Depression is the leading cause of functional disability the world over. The most common treatments are antidepressants or psychotherapy.
Many sufferers need care for months or years, but a significant share of patients never recover despite two well-implemented treatment attempts. They have what is commonly called treatment-resistant depression.
In a study from Karolinska Institutet, scientists found people with treatment-resistant depression have a 23% higher risk of death than other depressed patients.
They also have twice as much outpatient care and spend three times the number of days in inpatient care.
The findings suggest that it is important to identify patients at risk of developing treatment-resistant depression.
In the study, the team examined the effects of treatment-resistant depression at both an individual and societal level, something that has not been studied to the same extent previously.
In the study, the researchers used data from several sources. More than 145,000 patients with depression in the Stockholm region were included in the study.
They identified 158,000 depressive episodes in these patients between 2012 and 2017, of which in excess of 12,000 were of a treatment-resistant nature.
The team found that the treatment-resistant group used outpatient resources twice as much, had twice the amount of sick leave, spent three times the number of days in the hospital and had a 23% higher mortality rate than patients with treatment-responsive depression.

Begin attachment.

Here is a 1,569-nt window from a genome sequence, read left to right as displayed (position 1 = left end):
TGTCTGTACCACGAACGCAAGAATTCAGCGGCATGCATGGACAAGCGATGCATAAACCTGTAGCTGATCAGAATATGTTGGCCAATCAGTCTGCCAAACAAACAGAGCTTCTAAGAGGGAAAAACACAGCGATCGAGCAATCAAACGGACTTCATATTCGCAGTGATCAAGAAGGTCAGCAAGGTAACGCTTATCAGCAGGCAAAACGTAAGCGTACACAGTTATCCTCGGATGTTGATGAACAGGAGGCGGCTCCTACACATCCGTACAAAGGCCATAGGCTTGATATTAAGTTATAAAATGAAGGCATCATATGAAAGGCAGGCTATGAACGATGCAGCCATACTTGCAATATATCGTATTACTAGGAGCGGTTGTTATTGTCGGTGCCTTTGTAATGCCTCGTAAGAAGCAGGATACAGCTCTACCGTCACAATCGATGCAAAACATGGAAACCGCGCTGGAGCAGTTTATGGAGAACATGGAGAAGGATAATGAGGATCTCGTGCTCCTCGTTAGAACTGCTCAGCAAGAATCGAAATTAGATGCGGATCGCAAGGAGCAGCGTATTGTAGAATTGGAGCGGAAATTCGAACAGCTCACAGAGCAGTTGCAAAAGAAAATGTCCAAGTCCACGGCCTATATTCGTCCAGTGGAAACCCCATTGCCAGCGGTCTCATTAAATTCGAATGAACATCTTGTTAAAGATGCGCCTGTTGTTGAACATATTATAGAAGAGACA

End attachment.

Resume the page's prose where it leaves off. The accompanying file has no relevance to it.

They also found increased comorbidity with other psychiatric conditions, such as anxiety syndrome, insomnia, substance abuse syndrome and self-harm in the group with treatment-resistant depression.
The researchers discovered that the risk of developing treatment-resistant depression could be predicted already at the first depression diagnosis. By far the most important prognostic factor was the self-rated severity of depression.
It took an average of one and a half years for the patients with treatment-resistant depression to undergo the two treatment attempts, which is several months longer than is recommended for assessing the efficacy of a treatment for depression.
The team says that a more frequent replacement of ineffective treatments would probably be of great help for this patient group.
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The study was conducted by Johan Lundberg et al and published in JAMA Psychiatry.
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